This is Clementina Barajas, I first met her while I was working with Engineers Without Borders Colombia.
Clementina offers her vegetables at the local farmer’s market every Sunday morning. She almost always sells out because her produce is popular because it’s pesticide-free and grown with water that runs down from the mountains. I know people who get up very early just to get to her stand first and take home the best produce while it’s fresh. If you get to the market by, let’s say, 11 am, tough luck. There’s either nothing left or what’s left is wilted and goes to the compost post. Her vegetables have high demand not only in her town, but in Bogotá, the capital of Colombia, which is two hours away by car. Unless you have the time and patience to endure a traffic jam to enter and exit Bogotá and reach her farm directly, (I’ve done this), you’ll miss out on these greens.
Clementina can sell more, she wants to sell more, there is demand for her produce, but, wilting happens fast and nobody likes yellow, smelly spinach in their salad.
How does climate change affect food security? – Part 2: Processing
Case: Global average temperature rise and the cold-chain
a) Climate change effect
Can you guess which food processing technique is directly impacted by climate change? Here’s a clue: climate change is associated with a rise in average global temperatures.
Freezing and refrigerating!
We freeze and refrigerate food to change its sensory properties (i.e. ice-cream), to transport it more easily (i.e. supplying demand), to extend shelf-life (i.e. frozen berries), but also, because our food is susceptible to changes we might not want, like browning on apples or mould on strawberries, we freeze and refrigerate foods to slow down the rate at which food changes. Click here to learn more about food processing.
b) Direct and indirect consequences
When you open your fridge and pull out frozen peas for dinner, your fridge is the last link in what is known as the cold-chain. Peas were picked from a field, taken to a processing plant, separated from their pods, frozen, packed and transported to grocery stores where you opened a big freezer, bought them and quickly carried home to store in your own fridge. That is the cold-chain.
Growing vegetables takes a lot of resources: water, fertilisers, time, people, etc.; imagine all that effort wasted because environmental conditions spoiled food before it reached our stomachs. Or worse, imagine the rise in human and animal disease because of toxins in what we eat. Mycotoxins are substances produced by fungi that can be present in food and have potential to cause death and disease in humans and animals. Mycotoxin growth is predicted to increase under warmer conditions associated to climate change (E. Van de Perre & L. Jacxsens, N. Deschuyffeleer, F. Devlieghere, 2010).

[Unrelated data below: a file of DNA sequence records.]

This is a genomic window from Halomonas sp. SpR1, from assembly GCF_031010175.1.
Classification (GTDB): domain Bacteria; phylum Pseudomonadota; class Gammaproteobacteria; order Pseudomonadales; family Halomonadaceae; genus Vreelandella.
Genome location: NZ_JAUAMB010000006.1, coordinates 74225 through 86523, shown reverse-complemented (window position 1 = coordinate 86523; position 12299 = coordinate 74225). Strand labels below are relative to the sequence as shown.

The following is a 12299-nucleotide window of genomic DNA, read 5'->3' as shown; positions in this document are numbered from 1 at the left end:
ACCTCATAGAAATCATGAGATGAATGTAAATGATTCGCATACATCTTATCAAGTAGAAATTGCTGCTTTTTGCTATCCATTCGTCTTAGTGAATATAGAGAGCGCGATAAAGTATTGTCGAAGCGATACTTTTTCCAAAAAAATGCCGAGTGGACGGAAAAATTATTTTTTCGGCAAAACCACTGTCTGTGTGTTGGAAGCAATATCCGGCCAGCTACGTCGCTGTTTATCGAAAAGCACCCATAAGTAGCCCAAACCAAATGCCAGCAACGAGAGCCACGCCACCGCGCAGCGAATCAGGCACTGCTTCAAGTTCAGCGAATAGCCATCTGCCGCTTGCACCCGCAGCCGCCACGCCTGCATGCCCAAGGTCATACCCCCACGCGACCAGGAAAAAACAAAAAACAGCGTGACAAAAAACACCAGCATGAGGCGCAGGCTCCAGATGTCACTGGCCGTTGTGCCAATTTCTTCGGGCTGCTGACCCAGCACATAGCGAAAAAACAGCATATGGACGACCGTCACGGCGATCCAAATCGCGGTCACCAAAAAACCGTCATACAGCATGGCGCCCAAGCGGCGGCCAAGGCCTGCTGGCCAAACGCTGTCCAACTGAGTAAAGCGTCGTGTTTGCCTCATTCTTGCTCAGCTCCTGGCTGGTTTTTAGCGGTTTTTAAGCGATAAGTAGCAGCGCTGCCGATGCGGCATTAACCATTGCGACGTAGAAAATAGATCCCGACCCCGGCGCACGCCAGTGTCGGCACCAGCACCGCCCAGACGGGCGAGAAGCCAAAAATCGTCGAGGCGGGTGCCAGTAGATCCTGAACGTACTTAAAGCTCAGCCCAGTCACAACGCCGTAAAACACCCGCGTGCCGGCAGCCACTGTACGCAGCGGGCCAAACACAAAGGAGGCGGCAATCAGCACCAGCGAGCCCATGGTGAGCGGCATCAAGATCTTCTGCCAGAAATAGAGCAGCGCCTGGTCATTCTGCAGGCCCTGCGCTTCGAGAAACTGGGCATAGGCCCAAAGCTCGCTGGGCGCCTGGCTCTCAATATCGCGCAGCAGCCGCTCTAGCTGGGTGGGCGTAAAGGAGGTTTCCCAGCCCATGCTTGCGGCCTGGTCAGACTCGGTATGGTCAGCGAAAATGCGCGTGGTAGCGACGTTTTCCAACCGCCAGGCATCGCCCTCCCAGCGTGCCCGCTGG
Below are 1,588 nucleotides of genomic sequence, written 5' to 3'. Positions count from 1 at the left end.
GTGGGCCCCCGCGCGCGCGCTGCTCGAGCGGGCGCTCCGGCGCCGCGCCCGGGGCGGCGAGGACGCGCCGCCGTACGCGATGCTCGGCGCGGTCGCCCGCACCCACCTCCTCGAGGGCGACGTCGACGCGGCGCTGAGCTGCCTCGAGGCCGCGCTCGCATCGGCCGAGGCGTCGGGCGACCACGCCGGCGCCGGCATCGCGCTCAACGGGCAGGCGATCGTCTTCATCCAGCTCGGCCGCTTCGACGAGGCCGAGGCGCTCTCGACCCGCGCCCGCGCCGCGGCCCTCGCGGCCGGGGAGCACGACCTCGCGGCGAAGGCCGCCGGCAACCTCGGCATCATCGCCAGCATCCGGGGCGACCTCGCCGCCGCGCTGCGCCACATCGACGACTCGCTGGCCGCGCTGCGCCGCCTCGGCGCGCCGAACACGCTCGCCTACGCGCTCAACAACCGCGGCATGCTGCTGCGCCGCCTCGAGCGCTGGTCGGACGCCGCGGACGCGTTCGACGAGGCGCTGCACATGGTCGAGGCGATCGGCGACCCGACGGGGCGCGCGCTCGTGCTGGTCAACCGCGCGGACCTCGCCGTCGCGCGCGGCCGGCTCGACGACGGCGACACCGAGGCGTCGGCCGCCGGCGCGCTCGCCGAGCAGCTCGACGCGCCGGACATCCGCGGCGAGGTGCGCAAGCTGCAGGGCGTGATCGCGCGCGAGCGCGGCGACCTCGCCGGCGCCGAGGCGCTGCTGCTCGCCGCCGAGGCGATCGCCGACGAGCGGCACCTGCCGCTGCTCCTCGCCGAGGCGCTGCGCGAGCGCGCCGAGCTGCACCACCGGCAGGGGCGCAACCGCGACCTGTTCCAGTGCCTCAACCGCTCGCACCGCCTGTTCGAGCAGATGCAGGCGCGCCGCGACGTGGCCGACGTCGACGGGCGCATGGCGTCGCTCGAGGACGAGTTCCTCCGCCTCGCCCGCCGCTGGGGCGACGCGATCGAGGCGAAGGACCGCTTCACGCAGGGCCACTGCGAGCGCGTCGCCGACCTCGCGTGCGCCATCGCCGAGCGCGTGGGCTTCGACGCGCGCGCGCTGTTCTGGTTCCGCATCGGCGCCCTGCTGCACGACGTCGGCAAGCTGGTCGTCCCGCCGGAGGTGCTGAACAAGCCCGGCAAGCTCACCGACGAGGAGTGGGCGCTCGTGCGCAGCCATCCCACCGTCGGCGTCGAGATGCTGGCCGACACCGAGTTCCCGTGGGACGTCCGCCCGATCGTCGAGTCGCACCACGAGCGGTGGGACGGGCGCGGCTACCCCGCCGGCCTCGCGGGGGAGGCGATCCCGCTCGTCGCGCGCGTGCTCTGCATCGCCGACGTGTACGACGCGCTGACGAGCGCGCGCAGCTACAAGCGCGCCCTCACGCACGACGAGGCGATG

That’s why we need the cold-chain. But! The chain is cold and the planet is, on average, warming. Since the energy required to create a temperature difference between two environments is proportional to the difference of temperatures between the environments (think about a mini-fridge in the dessert), increased pressure to the cold-chain as a result of a warmer environment translates into a higher energy demand. According to James & James (2010), the cold-chain contributes to 1% of CO2 production in the world and 15% of electricity consumed world-wide is used for refrigeration.
c) Impact on food security
As I mentioned in this post, food waste is widespread. Developed countries tend to waste food at home and developing countries tend to waste food post-harvest because heat and humidity increase rate of unwanted changes in food. As the Institution of Mechanical Engineers (2013) report mentions, in warmer places like India and Africa, fruit and vegetable post-harvest loss ranges from 35% to 50%, annually.
People are moving further away from where food is grown (urbanisation trend), the cold-chain plays a vital role in reducing food safety issues and post-harvest waste (FAO, 2008). According to the International Institute of Refrigeration (IIR, 2009), loss of perishable foods is 14% higher in developing countries compared to developed countries due to lack of refrigeration.
In short, how does climate change affect food processing?
Public health problems due to food-borne diseases and food waste could become more frequent.
d) Lessons learned
We need to improve our cold-chain in a warming world or, face the food waste and safety consequences (Kirezieva, Jacxsens, van Boekel, & Luning, 2014). As our environment gets warmer, we must optimise energy efficiency in cold-chains and extend infrastructure in developing countries. Strengthening local trade to reduce the time and distance food travels can also reduce the need for the cold-chain.
I’m curious to know if you store all your fruits and vegetables in a freezer at home. Feel free to comment in the section below or to e-mail me at firstname.lastname@example.org
Read more from the series How does climate change affect food security?:
Growing food takes a lot of resources: water, fertilisers, time, people, etc. Imagine all that effort wasted because environmental conditions spoiled food before it reached our stomachs. Or worse, imagine the rise in disease in humans and animals because of toxins in food. Mycotoxins are substances present in food, which are produced by fungi and can cause death and disease in humans and animals. Mycotoxin growth (i.e. mould on food) is predicted to increase under warmer conditions associated to climate change.